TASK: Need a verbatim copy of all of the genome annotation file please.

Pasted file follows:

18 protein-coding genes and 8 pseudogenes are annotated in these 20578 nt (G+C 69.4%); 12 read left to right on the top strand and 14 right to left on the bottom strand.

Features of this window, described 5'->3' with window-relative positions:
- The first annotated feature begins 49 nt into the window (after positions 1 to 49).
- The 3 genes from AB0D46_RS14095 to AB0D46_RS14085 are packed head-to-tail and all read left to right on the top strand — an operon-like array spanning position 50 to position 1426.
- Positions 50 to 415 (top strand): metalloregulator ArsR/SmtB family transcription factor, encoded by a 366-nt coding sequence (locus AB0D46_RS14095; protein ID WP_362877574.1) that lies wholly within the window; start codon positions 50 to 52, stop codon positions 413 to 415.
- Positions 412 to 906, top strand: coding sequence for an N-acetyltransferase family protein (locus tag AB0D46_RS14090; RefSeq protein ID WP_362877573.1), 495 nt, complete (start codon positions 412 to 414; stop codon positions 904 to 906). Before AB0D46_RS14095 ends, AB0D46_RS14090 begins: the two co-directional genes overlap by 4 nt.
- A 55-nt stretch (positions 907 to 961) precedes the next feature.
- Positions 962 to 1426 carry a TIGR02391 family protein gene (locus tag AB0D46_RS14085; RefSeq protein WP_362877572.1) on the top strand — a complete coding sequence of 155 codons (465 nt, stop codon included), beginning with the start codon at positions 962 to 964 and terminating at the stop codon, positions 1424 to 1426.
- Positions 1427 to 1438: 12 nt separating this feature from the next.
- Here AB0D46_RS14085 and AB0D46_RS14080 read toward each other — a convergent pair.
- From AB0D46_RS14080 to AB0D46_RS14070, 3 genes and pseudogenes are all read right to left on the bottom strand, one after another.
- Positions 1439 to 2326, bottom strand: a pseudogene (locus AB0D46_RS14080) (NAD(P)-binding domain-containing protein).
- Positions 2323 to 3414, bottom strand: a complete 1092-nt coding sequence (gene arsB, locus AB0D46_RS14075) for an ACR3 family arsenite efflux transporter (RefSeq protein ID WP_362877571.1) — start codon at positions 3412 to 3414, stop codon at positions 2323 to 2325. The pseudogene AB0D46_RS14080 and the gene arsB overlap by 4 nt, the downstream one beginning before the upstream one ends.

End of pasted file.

18 protein-coding genes and 8 pseudogenes are annotated in these 20578 nt (G+C 69.4%); 12 read left to right on the top strand and 14 right to left on the bottom strand.

Features of this window, described 5'->3' with window-relative positions:
- The first annotated feature begins 49 nt into the window (after positions 1 to 49).
- The 3 genes from AB0D46_RS14095 to AB0D46_RS14085 are packed head-to-tail and all read left to right on the top strand — an operon-like array spanning position 50 to position 1426.
- Positions 50 to 415 (top strand): metalloregulator ArsR/SmtB family transcription factor, encoded by a 366-nt coding sequence (locus AB0D46_RS14095; protein ID WP_362877574.1) that lies wholly within the window; start codon positions 50 to 52, stop codon positions 413 to 415.
- Positions 412 to 906, top strand: coding sequence for an N-acetyltransferase family protein (locus tag AB0D46_RS14090; RefSeq protein ID WP_362877573.1), 495 nt, complete (start codon positions 412 to 414; stop codon positions 904 to 906). Before AB0D46_RS14095 ends, AB0D46_RS14090 begins: the two co-directional genes overlap by 4 nt.
- A 55-nt stretch (positions 907 to 961) precedes the next feature.
- Positions 962 to 1426 carry a TIGR02391 family protein gene (locus tag AB0D46_RS14085; RefSeq protein WP_362877572.1) on the top strand — a complete coding sequence of 155 codons (465 nt, stop codon included), beginning with the start codon at positions 962 to 964 and terminating at the stop codon, positions 1424 to 1426.
- Positions 1427 to 1438: 12 nt separating this feature from the next.
- Here AB0D46_RS14085 and AB0D46_RS14080 read toward each other — a convergent pair.
- From AB0D46_RS14080 to AB0D46_RS14070, 3 genes and pseudogenes are all read right to left on the bottom strand, one after another.
- Positions 1439 to 2326, bottom strand: a pseudogene (locus AB0D46_RS14080) (NAD(P)-binding domain-containing protein).
- Positions 2323 to 3414, bottom strand: a complete 1092-nt coding sequence (gene arsB, locus AB0D46_RS14075) for an ACR3 family arsenite efflux transporter (RefSeq protein ID WP_362877571.1) — start codon at positions 3412 to 3414, stop codon at positions 2323 to 2325. The pseudogene AB0D46_RS14080 and the gene arsB overlap by 4 nt, the downstream one beginning before the upstream one ends.